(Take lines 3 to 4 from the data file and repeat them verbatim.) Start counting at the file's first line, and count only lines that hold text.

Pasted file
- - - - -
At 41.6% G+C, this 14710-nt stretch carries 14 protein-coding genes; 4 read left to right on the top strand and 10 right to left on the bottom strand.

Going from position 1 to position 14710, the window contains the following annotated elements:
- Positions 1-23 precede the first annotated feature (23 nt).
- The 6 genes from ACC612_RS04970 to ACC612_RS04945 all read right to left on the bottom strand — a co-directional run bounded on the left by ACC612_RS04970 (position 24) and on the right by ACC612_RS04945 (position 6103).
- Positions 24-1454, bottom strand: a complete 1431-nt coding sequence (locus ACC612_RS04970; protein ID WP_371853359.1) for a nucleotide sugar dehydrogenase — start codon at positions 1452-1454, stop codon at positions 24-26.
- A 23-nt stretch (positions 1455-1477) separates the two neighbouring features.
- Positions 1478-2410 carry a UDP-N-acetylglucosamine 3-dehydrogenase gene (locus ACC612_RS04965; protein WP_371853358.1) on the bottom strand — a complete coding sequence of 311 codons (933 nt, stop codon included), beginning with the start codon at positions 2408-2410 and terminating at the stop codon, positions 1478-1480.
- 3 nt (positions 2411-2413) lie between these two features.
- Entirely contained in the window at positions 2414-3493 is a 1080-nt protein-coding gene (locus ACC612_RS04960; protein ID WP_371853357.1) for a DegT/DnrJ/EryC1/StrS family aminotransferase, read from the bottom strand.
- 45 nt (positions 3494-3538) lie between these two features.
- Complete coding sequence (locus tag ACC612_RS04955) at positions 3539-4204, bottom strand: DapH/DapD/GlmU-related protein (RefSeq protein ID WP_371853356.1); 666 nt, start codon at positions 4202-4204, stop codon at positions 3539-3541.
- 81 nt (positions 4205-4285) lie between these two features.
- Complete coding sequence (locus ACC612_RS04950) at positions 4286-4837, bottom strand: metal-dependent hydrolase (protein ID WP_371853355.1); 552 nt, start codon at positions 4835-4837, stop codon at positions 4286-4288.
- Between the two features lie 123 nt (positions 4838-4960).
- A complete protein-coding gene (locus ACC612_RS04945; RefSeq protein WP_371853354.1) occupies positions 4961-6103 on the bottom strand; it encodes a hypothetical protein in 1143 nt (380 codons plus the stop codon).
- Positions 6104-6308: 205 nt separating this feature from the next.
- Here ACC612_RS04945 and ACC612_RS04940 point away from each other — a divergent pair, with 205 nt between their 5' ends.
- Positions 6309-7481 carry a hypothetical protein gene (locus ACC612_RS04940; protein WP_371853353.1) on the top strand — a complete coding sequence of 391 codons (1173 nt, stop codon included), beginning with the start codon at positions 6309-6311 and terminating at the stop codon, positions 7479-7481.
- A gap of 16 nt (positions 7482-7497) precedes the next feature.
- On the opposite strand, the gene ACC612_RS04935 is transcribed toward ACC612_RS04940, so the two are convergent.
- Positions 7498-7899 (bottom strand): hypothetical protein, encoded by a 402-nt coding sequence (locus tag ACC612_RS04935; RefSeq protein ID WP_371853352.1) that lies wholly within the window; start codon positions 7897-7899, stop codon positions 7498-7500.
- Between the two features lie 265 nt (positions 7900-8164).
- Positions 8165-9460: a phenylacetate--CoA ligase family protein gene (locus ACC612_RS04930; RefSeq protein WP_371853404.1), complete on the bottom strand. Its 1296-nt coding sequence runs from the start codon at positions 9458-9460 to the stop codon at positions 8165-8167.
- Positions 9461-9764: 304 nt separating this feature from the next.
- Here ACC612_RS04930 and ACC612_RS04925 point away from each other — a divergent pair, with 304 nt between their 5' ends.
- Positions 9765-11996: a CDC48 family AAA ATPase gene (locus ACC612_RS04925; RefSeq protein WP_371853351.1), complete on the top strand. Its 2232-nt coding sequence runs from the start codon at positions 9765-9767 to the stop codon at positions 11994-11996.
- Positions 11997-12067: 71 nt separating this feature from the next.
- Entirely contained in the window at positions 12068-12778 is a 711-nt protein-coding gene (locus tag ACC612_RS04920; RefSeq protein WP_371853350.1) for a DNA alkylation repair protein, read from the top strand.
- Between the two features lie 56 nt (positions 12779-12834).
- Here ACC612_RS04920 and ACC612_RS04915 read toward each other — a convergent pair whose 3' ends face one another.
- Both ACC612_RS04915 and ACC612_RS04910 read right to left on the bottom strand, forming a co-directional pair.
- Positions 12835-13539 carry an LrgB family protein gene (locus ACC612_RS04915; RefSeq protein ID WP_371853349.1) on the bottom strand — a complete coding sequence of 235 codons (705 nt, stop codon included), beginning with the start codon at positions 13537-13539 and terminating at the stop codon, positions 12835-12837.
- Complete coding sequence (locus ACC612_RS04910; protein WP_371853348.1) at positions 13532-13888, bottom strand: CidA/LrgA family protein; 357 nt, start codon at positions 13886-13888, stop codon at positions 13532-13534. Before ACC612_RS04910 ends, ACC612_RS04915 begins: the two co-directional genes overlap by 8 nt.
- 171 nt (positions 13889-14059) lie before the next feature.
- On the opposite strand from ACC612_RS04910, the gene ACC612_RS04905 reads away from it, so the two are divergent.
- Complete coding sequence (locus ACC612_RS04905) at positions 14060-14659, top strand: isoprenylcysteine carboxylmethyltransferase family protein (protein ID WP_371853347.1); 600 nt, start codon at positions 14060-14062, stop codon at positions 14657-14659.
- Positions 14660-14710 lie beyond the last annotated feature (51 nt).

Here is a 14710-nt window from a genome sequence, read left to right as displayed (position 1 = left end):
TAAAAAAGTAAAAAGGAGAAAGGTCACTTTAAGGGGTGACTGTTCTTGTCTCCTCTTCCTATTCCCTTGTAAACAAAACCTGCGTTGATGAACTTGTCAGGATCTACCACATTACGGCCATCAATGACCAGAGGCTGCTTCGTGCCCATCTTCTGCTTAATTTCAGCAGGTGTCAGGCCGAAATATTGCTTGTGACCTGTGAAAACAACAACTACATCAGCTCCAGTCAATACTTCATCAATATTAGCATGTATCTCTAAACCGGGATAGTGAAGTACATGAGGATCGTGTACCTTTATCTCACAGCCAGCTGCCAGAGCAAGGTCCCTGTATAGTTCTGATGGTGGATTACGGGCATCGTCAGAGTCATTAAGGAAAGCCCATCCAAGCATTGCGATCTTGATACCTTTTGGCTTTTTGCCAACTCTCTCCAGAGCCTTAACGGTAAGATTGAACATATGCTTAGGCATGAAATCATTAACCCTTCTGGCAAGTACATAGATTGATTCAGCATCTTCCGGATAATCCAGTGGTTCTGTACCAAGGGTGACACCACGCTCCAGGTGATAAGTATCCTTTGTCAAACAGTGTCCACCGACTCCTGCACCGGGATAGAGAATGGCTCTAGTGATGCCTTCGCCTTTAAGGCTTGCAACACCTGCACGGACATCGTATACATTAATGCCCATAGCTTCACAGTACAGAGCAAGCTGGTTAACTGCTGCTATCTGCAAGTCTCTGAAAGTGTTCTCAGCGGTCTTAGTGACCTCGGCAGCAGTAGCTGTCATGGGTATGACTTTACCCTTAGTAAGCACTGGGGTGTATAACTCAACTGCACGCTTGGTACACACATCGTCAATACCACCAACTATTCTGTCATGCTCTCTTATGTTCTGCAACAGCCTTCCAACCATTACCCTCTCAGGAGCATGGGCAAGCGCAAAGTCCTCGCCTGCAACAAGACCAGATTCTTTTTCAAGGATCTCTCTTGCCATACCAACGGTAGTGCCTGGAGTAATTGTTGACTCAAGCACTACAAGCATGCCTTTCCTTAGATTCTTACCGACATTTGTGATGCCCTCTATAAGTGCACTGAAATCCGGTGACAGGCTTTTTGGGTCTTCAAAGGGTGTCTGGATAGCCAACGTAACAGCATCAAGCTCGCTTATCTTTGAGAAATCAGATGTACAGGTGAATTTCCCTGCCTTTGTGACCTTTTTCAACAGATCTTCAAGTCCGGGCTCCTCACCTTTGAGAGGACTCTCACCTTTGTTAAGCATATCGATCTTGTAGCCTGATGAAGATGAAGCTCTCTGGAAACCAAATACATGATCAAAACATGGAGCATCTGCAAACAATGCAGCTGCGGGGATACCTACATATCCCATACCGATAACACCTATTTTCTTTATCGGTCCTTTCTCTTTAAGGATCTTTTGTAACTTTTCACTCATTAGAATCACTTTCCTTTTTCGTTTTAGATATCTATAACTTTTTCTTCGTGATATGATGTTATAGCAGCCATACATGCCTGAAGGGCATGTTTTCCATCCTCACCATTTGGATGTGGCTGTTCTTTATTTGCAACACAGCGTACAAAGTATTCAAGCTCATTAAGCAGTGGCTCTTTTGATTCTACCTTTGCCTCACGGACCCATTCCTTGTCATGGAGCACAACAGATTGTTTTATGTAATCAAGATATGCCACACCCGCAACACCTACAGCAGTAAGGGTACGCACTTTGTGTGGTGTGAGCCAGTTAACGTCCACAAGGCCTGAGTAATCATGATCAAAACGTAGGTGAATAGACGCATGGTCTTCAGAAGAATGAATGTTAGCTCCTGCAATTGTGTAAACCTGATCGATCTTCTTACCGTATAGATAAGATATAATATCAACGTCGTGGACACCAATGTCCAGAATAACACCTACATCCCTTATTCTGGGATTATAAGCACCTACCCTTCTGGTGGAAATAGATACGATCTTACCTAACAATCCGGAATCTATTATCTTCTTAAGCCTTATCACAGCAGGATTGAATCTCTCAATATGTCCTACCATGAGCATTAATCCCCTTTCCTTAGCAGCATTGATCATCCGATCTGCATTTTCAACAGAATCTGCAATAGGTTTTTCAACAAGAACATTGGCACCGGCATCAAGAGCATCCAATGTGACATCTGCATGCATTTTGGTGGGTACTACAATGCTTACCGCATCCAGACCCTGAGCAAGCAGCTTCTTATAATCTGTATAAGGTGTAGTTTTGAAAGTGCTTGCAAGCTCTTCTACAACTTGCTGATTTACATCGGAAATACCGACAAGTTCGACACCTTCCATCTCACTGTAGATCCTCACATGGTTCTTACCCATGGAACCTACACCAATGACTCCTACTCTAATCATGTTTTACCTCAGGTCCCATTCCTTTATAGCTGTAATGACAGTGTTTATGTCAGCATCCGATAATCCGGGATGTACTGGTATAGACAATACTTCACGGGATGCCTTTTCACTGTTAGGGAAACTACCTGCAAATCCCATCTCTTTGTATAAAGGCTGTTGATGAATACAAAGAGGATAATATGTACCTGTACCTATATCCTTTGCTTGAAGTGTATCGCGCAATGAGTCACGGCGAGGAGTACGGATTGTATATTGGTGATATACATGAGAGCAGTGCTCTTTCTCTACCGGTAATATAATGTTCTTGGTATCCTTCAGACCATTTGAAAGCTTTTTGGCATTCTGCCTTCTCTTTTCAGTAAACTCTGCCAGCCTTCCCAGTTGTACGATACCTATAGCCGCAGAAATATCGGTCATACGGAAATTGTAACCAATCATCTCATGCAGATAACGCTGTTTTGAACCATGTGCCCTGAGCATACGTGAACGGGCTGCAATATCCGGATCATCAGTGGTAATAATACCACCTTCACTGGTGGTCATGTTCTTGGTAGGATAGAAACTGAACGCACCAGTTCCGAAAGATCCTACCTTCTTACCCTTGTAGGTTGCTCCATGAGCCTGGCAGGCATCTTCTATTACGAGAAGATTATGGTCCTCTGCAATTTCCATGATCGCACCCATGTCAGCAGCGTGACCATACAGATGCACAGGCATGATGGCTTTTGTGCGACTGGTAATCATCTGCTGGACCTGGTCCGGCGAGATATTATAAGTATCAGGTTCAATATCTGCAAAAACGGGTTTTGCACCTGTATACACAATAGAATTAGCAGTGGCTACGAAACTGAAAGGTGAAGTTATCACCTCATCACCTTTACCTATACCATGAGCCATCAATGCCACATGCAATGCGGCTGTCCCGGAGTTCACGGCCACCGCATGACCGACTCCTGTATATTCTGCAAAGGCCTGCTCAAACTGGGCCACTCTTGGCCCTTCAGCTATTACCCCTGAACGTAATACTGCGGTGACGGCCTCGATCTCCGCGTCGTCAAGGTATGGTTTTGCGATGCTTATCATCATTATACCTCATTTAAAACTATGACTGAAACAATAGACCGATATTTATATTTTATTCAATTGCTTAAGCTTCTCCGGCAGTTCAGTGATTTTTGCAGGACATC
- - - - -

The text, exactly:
- Positions 1-23 precede the first annotated feature (23 nt).
- The 6 genes from ACC612_RS04970 to ACC612_RS04945 all read right to left on the bottom strand — a co-directional run bounded on the left by ACC612_RS04970 (position 24) and on the right by ACC612_RS04945 (position 6103).